SoCal water district installing flow restrictors in homes of customers who use too much water

What happens if you try to remove the restrictor device? The district said that will cost you a $2,500 fine.

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Friday, June 3, 2022
Using too much water? One water district is now installing restrictors
As California's water crisis continues, one Southern California water district has a new tool to crack down on customers using too much water - and they believe it's already working.

CALABASAS (KABC) -- The Las Virgenes Municipal Water District began installing water flow restrictors Wednesday, and so far, four have been installed.

Customers who were warned and continued to use more water than was recommended are getting these installed.

The flow restrictor device is about the size of a half dollar with a hole in it.

Without a flow restrictor, water flows normally. Once it has been installed, a considerable amount of water is reduced.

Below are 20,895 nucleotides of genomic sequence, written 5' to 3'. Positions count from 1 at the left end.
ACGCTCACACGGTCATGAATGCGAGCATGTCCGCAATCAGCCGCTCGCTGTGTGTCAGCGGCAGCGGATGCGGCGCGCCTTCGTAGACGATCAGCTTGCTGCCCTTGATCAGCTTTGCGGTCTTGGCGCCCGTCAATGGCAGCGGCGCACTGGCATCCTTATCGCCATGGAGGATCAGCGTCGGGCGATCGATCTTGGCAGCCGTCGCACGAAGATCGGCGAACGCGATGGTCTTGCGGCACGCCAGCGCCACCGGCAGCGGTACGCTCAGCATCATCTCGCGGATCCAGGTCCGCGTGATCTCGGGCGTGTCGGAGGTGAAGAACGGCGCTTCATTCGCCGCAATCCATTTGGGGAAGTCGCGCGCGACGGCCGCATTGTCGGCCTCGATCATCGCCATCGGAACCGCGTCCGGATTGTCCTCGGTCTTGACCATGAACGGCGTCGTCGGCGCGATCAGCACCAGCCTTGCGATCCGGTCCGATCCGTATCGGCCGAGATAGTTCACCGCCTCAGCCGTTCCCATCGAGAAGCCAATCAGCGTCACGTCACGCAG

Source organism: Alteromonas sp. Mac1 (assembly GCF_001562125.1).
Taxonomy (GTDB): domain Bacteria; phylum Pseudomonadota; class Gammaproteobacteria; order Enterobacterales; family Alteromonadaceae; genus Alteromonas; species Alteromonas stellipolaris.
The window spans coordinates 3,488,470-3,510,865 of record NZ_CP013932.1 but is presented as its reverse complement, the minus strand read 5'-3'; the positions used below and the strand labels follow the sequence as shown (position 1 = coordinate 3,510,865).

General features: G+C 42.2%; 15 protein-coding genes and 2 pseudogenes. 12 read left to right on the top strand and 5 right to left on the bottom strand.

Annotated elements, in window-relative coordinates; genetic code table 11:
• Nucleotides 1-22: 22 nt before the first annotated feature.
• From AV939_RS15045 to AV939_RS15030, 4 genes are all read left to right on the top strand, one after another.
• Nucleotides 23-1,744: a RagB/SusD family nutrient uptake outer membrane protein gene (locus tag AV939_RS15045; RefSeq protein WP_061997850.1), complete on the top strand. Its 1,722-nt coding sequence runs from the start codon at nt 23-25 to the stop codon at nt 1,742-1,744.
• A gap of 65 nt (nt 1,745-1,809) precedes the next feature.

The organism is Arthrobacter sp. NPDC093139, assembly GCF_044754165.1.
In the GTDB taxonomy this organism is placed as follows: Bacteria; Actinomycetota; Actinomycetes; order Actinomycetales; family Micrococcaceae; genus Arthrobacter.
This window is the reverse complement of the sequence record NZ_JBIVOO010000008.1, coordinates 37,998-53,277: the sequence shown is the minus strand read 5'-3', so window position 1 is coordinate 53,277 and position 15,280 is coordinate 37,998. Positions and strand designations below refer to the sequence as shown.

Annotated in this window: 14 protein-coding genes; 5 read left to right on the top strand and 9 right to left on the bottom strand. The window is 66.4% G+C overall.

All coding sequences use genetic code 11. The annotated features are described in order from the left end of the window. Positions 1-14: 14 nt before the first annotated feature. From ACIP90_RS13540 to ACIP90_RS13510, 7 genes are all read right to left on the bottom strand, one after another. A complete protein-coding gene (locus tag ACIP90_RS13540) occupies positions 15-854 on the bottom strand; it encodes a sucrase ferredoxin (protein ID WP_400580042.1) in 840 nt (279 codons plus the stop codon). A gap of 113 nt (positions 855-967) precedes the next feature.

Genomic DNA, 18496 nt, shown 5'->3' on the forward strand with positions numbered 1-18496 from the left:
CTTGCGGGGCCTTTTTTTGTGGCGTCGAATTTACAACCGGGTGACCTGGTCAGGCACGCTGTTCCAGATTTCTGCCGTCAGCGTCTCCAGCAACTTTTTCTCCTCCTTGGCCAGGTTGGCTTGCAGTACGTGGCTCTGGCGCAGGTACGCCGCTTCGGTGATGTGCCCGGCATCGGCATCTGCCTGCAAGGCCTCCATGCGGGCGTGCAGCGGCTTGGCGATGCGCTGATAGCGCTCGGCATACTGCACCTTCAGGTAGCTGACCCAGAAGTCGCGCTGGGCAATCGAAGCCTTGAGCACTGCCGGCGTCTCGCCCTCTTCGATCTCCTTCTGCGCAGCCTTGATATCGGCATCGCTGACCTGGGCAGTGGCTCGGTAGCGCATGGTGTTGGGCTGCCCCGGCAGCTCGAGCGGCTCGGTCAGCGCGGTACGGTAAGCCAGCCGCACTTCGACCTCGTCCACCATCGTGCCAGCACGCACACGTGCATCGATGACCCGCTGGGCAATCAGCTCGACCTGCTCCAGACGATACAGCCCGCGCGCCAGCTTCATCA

According to the water district, this tool should send the message to customers that using too much water in a severe drought will not be tolerated.

"We had 20 and we dwindled down because, of course, there was people at the last minute that were saying we want to sign this commitment form so we only installed four," said Mike McNutt with the Las Virgenes Municipal Water District. "We're getting people to pay attention, and they're saying we need to be part of the solution."

Eyewitness News checked in with several water districts and on average, 70% of residential water usage is for outdoor lawns and plants.

Flow restrictors pretty much eliminate your ability to water anything outside.

Once this device is installed, it's there for at least two weeks while the customer works on conserving water.

Las Virgenes is the only water district ABC7 is aware of that's using this method - and its goal is for its customers to cut back on their water usage amid what's being called a historic drought.

"You have to take what's called a Navy shower, and a Navy shower is about two minutes because you have a limited supply of fresh water," said resident Dan Rowling. "Even though you're in the middle of the ocean, but it has to be turned into fresh water so there's only so much to go around because you have to keep making it. So I'm used to two minutes."

What happens if you try to remove the restrictor device? The district said that will cost you a $2,500 fine.